Financially this is a safer approach to starting as a Personal Trainer, because it allows you to learn your trade without the pressure of having to make rent each month.  However some of the clubs can be very driven to get you selling and may have targets designed to get you out of the club in the first 12 weeks if you miss target.  The package is usually a wage for your floor hours and then an elevated hourly rate for your Personal Training.  This means that you have to deliver the sessions to see the money from the client.  Also it is typical to get less than 40% of the fee paid by the client and this is sometimes a point of contention with trainers over time.  Some of these roles come with holiday and sick pay.

Career development in this environment is great initially.  The clubs will usually put you through a comprehensive program of training that they have developed both in house (their own training) and outsourced (other companies, usually equipment companies), and you will at the worst not have to pay to do them and at the best get paid as if you are on shift.  It is likely that if you stay in the company a long time, and you are driven to progress, that this could lead to management roles or even train the trainer roles.


Bodyweight Workout!

A video posted by Kaisa Keranen (@kaisafit) on

FASTER count themselves lucky to have inspired Kaisa to set up @twobadbodies and now her new site @kaisafit by filming through exercise clusters in Denver. This is one of the many ways you can progress your career in the fitness industry.

Self Employed 

In a similar way to the employed model, you will probably be expected to work just from one club.  However in this relationship you will either be classed as a tenant or a supplier.  As you are essentially renting or providing a service, then you will not have a job description.  However, there may be some expectations put on you, such as uniform, club conduct etc.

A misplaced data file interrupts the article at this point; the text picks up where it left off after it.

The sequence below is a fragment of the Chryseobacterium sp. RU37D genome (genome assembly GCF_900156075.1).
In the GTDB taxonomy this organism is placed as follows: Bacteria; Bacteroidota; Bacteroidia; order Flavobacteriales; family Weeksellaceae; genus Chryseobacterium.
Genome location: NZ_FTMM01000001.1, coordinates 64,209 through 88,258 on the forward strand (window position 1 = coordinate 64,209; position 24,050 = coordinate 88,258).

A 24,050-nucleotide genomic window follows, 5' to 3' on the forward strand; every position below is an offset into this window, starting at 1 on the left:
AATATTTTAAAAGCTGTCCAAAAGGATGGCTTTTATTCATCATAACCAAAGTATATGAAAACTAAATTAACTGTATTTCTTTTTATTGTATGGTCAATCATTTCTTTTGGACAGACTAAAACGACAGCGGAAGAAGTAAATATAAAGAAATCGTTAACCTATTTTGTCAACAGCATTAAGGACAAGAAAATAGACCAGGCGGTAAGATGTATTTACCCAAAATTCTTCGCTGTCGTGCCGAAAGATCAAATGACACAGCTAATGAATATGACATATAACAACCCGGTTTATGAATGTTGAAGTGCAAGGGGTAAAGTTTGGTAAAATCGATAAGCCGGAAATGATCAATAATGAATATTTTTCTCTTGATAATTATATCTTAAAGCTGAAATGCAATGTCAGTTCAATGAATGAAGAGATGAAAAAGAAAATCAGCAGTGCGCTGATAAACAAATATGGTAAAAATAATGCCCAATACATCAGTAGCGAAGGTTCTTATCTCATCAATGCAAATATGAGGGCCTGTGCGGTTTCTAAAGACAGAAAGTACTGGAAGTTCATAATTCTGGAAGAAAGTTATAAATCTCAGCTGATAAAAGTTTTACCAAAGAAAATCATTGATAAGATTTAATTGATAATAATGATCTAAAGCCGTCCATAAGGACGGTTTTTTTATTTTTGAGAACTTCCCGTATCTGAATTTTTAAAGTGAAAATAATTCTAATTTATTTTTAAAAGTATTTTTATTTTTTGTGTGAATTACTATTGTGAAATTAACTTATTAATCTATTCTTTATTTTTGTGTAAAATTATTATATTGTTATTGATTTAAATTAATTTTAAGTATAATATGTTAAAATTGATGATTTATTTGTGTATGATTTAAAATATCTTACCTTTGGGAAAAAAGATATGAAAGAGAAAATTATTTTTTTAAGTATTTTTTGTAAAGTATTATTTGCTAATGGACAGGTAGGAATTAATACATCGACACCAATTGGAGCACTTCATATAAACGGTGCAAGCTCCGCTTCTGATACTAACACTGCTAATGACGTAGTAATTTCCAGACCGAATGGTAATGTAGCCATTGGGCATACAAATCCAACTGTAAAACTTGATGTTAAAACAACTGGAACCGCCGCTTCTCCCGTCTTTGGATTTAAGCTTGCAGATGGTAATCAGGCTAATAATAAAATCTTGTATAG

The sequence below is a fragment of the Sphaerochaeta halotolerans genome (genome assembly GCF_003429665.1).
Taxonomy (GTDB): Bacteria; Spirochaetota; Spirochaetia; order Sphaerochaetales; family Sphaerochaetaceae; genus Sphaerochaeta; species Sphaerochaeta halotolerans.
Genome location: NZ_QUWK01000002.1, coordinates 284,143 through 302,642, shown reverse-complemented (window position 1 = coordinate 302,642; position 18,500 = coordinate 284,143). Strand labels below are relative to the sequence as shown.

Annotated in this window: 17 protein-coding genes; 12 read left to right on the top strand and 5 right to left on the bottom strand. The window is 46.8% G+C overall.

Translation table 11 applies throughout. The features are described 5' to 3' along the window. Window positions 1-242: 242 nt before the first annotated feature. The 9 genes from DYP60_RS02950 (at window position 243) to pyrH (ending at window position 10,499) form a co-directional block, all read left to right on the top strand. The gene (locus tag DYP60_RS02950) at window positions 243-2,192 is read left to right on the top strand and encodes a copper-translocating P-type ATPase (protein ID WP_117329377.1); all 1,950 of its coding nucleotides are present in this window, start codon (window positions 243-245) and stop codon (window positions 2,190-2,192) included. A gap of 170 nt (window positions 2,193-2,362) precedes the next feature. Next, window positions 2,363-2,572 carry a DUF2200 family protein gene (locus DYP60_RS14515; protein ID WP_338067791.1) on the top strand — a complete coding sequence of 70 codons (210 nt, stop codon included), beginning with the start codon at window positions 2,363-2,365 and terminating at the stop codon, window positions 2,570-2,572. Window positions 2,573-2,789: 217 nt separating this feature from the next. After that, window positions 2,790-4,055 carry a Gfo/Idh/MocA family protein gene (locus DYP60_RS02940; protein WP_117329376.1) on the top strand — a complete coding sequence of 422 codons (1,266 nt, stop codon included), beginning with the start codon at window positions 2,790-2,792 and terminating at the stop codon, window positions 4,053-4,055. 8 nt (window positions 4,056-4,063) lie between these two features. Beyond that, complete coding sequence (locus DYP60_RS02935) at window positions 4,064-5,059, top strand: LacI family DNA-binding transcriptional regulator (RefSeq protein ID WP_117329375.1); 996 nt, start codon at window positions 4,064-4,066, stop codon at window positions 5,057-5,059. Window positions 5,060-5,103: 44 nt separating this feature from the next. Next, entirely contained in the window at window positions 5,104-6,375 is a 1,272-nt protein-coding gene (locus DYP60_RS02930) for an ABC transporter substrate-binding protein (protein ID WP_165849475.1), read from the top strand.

Financially there are two models at play here.  The traditional model is a sliding scale of rent, with some time free to help build your business.  However many times this does not mean you start with no cost, as a ‘joining fee’ style charge is implemented in exchange for business training, uniform etc.  In the alternative model, instead of paying rent with cash, then you would be expected to swap hours on the gym floor or classes or both.  This is commonly 2 – 3 shifts, or 15 hours in total.  In this model, you get to keep all the money that you take, however, you are responsible for your own taxes, expenses, holiday and illness time.  Also, it means when the business fluctuates, your income will fluctuate too, so you need to get great at cash flow management.

Career development in this role is solely on you.  It is likely that the next stage could be your own facility, traveling with a big client or moving to home based Personal Training.  Although it is in its infancy, online Personal Training is also another way to move forward with income. We have been fortunate enough to work with Kaisa who is running her own page now, but who set up two bad bodies.

This was part inspired by a 4-day filming session with FASTER for online training.  You can see these on our youtube channels, dumbbells, suspension, sandbell/GRIPR, sand bag, CMT, bodyweight, kettlebells, ViPR, Barbells, bands and Cables. FASTER also offers a route into teaching for them.


Preparing to Become a Personal Trainer